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    I think I am overtired but I can't for the life of me think of the electronic configuration of [Mn(H2O)6]2+

    It is the 2+ on the outside making me question myself... The (H20)6 is the octahedral ligand attached to Mn...

    Any help is appreciated (this is my first chemistry module, all my other modules have been biology so far so just trying to get to grips with it)




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    (Original post by Lambert87)
    I think I am overtired but I can't for the life of me think of the electronic configuration of [Mn(H2O)6]2+

    It is the 2+ on the outside making me question myself... The (H20)6 is the octahedral ligand attached to Mn...

    Any help is appreciated (this is my first chemistry module, all my other modules have been biology so far so just trying to get to grips with it)

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    Yes, H2O is a neutral ligand.
    The 2+ charge is on the manganese ion, hence it is a d5 metal centre. Considering the low oxidation state, the weak field ligand (OH2) and the period, the splitting energy is going to be small, so likely the complex will be high-spin with the t2g level triply occupied, and the eg level doubly occupied. Due to this, it is unlikely that there'll be any Jahn-Teller distortion, so you needn't worry about the loss of degeneracy of any z-component d orbitals.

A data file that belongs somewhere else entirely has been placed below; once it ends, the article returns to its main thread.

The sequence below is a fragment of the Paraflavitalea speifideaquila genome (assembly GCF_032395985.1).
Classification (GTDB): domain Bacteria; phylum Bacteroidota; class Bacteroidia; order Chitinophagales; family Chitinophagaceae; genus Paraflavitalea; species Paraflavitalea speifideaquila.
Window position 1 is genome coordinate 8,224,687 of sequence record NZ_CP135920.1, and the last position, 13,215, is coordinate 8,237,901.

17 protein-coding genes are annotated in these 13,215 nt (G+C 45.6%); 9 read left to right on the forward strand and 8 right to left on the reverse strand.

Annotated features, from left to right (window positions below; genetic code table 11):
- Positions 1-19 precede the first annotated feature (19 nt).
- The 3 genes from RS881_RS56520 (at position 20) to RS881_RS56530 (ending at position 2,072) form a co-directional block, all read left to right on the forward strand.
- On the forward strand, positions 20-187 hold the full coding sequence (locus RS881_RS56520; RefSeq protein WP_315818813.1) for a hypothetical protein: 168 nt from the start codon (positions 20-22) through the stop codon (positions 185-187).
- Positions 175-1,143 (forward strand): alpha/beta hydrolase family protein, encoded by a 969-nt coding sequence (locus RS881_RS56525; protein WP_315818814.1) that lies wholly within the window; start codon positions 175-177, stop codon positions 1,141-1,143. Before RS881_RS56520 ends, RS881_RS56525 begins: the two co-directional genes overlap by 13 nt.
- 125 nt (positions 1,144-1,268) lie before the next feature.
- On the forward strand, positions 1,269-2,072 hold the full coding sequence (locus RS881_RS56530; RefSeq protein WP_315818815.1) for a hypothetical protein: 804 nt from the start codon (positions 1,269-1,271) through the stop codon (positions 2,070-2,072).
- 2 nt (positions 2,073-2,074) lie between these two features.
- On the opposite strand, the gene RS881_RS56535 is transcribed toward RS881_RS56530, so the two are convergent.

I don't know how much info was suitable, so pick and choose as you will.
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    (Original post by Infraspecies)
    Yes, H2O is a neutral ligand.
    The 2+ charge is on the manganese ion, hence it is a d5 metal centre. Considering the low oxidation state, the weak field ligand (OH2) and the period, the splitting energy is going to be small, so likely the complex will be high-spin with the t2g level triply occupied, and the eg level doubly occupied. Due to this, it is unlikely that there'll be any Jahn-Teller distortion, so you needn't worry about the loss of degeneracy of any z-component d orbitals.

    I don't know how much info was suitable, so pick and choose as you will.
    Absolute legend thanks so much!!


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